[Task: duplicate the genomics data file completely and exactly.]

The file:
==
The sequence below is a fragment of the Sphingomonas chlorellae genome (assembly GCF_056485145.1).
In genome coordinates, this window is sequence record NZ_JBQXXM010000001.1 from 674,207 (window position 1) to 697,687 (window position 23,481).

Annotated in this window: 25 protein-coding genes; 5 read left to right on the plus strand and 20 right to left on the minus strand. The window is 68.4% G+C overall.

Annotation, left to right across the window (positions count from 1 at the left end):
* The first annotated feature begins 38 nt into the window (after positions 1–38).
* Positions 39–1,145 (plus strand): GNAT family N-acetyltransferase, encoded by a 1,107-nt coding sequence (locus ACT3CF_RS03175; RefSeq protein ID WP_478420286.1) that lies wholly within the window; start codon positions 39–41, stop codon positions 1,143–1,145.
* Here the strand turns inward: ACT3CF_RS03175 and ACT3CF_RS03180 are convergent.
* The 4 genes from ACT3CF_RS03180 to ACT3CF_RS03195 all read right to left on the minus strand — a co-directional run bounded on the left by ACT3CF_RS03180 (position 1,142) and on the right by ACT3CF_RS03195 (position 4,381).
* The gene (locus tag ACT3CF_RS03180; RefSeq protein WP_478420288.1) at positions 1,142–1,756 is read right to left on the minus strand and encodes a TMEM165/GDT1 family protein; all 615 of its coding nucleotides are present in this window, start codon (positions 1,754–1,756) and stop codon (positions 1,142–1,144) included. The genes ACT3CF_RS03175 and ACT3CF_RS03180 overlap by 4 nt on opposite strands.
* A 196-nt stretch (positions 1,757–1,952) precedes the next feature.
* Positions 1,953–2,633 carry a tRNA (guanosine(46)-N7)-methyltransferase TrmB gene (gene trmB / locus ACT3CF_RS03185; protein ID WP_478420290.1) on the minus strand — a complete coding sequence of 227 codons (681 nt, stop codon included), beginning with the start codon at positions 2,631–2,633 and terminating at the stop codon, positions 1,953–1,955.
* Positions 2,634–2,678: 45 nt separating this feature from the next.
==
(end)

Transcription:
The sequence below is a fragment of the Sphingomonas chlorellae genome (assembly GCF_056485145.1).
In genome coordinates, this window is sequence record NZ_JBQXXM010000001.1 from 674,207 (window position 1) to 697,687 (window position 23,481).

Annotated in this window: 25 protein-coding genes; 5 read left to right on the plus strand and 20 right to left on the minus strand. The window is 68.4% G+C overall.

Annotation, left to right across the window (positions count from 1 at the left end):
* The first annotated feature begins 38 nt into the window (after positions 1–38).
* Positions 39–1,145 (plus strand): GNAT family N-acetyltransferase, encoded by a 1,107-nt coding sequence (locus ACT3CF_RS03175; RefSeq protein ID WP_478420286.1) that lies wholly within the window; start codon positions 39–41, stop codon positions 1,143–1,145.
* Here the strand turns inward: ACT3CF_RS03175 and ACT3CF_RS03180 are convergent.
* The 4 genes from ACT3CF_RS03180 to ACT3CF_RS03195 all read right to left on the minus strand — a co-directional run bounded on the left by ACT3CF_RS03180 (position 1,142) and on the right by ACT3CF_RS03195 (position 4,381).
* The gene (locus tag ACT3CF_RS03180; RefSeq protein WP_478420288.1) at positions 1,142–1,756 is read right to left on the minus strand and encodes a TMEM165/GDT1 family protein; all 615 of its coding nucleotides are present in this window, start codon (positions 1,754–1,756) and stop codon (positions 1,142–1,144) included. The genes ACT3CF_RS03175 and ACT3CF_RS03180 overlap by 4 nt on opposite strands.
* A 196-nt stretch (positions 1,757–1,952) precedes the next feature.
* Positions 1,953–2,633 carry a tRNA (guanosine(46)-N7)-methyltransferase TrmB gene (gene trmB / locus ACT3CF_RS03185; protein ID WP_478420290.1) on the minus strand — a complete coding sequence of 227 codons (681 nt, stop codon included), beginning with the start codon at positions 2,631–2,633 and terminating at the stop codon, positions 1,953–1,955.
* Positions 2,634–2,678: 45 nt separating this feature from the next.